Settings can also be stereotypical. A thunderstorm instills suspense. A crowded subway fosters insecurity. A field of clover inspires happiness. But can you go further? Use that setting, and the image it produces for the reader. Example: if a person is mugged on Park Avenue, won't she react in some way to that same street every time she passes after that? Or mightn't she avoid that area completely?

If, in that field of clover, Joe is attacked by a wolf, won't fields of clover produce an entirely new image for him after that? Or maybe he carries a gun whenever he's out walking.

In the above examples, the characters' frames of mind are forever changed. And will keep changing as the story unfolds. Every situation alters the character's disposition and humor. Here's an example of a character's mood: The oversized wall clock behind the nurse's station read eight-thirty. Clara kicked the blood spattered white shoes from her aching feet. She should have been out of here an hour ago. Her shift ended at seven-thirty but as usual disaster struck at the stroke of seven and here she was preparing to trudge home late and microwave another lonely TV dinner.

See how it changes just a few pages later: "Rather humbling really." Clara tilted her head thoughtfully. Here was the opportunity for an entirely new life she had been begging for just hours before. Was she ready for it? Yes, most definitely.


Show vs. Tell is a difficult concept to understand. It takes practice and perseverance to master the nuances, to know when to tell and when to show. How do you know if you're telling rather than showing your story? If you describe what's going on in a scene, you are probably telling. When you tell rather than show, you are essentially telling the reader how to feel, because it's your version of the story. Showing a scene instead, brings the reader in and lets them experience things right up front in their own way.

Why is there so much emphasis on showing instead of telling? The question is, how to do this? One way is to use metaphors and analogies to compare the way things look, smell, sound or taste to that specific character. Rather than tell that the ocean breeze smelled like salt, show how the smell reminded the character of a romantic date he'd had. Or how it tickled his nostrils. Or how the scene affects this character emotionally. Let the sounds of your setting's everyday life permeate the scenes. The way a character reacts or thinks about sounds or events around him deepens the scene, develops the character. Shows the reader.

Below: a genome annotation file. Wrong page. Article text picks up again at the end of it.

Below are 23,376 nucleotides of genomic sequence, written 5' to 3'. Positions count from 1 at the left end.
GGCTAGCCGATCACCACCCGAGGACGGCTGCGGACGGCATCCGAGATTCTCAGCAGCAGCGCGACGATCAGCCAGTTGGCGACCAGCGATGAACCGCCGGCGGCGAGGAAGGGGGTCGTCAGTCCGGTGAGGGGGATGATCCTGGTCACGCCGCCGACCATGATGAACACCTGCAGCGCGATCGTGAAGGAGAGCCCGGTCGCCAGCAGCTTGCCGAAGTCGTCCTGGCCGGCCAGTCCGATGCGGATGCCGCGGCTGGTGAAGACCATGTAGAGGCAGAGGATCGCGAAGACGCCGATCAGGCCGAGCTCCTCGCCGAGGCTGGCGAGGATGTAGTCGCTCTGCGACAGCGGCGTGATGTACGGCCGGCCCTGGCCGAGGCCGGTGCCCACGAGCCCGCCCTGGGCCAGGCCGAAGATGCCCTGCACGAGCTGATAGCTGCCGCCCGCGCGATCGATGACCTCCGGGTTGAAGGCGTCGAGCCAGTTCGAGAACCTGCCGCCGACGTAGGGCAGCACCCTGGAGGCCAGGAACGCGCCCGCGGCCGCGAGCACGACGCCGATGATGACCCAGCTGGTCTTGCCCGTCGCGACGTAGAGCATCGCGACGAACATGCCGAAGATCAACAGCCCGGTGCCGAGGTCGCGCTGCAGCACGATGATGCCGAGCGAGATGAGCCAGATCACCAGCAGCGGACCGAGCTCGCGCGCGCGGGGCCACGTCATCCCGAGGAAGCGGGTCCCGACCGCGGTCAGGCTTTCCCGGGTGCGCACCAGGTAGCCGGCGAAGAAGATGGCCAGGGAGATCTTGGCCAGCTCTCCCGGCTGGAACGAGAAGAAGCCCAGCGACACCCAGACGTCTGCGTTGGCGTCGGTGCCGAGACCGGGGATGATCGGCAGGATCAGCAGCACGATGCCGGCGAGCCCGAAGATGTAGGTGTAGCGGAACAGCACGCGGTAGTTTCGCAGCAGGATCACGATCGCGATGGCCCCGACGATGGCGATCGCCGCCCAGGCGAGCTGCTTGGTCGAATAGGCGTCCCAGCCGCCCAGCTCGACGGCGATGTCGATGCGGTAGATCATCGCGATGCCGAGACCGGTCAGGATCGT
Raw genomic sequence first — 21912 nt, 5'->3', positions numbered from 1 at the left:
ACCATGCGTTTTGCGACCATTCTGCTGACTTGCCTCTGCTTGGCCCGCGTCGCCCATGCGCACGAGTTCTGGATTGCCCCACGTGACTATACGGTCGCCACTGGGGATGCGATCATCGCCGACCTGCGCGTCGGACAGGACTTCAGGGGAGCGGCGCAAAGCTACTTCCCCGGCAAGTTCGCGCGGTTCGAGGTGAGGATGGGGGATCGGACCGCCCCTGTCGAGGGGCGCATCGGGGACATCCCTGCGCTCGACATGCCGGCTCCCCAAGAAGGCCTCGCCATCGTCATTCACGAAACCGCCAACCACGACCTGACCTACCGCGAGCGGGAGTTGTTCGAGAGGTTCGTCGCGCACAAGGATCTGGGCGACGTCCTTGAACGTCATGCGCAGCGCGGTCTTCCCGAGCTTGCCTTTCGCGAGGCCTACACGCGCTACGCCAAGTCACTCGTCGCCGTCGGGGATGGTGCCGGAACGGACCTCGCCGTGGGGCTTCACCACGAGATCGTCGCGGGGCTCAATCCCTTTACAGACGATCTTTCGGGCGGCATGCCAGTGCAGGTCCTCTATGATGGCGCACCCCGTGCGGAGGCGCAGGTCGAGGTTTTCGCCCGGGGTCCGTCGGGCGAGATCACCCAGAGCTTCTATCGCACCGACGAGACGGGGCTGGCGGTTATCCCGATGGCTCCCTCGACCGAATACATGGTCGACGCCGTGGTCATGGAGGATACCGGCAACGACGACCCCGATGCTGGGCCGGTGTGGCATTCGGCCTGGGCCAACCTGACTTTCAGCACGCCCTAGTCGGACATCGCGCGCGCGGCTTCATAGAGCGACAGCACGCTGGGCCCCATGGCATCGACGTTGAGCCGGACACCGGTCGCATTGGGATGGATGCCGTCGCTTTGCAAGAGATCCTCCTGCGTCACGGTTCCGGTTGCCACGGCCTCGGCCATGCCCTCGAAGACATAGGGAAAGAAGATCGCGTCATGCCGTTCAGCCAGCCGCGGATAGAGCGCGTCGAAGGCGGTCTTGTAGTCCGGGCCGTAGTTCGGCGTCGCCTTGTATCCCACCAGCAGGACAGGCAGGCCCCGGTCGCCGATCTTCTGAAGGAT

Always be thinking how the character views each scene. Rather than saying "Debbie sat on the bed," show it creaking under her weight or show its legs scratching across the bare wood floor. The creak or scratch should portray how she sat. If she's angry and throws herself there, the bed will be more likely to bang against the wall. Conversely, if she's calm, she'll probably drop on the bed and it won't make any noise, but might puff up the scent of fabric softener from the quilt. Instead of a long paragraph telling how she was born in Boston, show it in how she says she "always loved the way the moonlight glistened off Boston Harbor" or that she "went to all the Bruins games."

Is your narrative overloaded with pronouns?

Try reworking sentences to eliminate them.

This step takes work, but the end result is much tighter, succinct prose.

Author intrusion is where the author’s voice is heard above that of the character.

Overwriting is something I see frequently. It's:

Do you give a play by play description of each character?

Delete it—well, most of it anyway. Dressing oneself, driving, smoking, eating, and bathing are all static activities; places where nothing but introspection usually happens. Take out these scenes. Unless her clothing or the way she bathes is needed to forward your plot. Leave only what delineates the character.
Do you try to provide too much of the character’s background?

Consistent point of view.

I won’t go into detail about point of view, there’s too much to say, but as you read through your novel, watch for things that aren’t quite right. That aren’t exactly things your character could actually see or hear. And don’t be cagey about it. If the character’s seeing or hearing something doesn’t happen easily, write it so it does.
Substitute action verbs and physical movements for the adverbs and adjectives.

Taking a breath is a time-worn way of bolstering one’s courage. A little trite but it gets my meaning across here. Also instead of ‘carefully walking’, note that he ‘tiptoed’. This brings the action closer to the reader, makes the character’s emotions more succinct.

Passive voice slows the action, takes it a bit out of focus.

What is passive voice? Verbs that contain ‘had’ ‘were’ had been’ ‘would have’, etc. The fix? Take them out and replace with an action verb.

Does the dialogue in your ms sound like the character, or does it sound like you?

Last Updated: 24 May 2018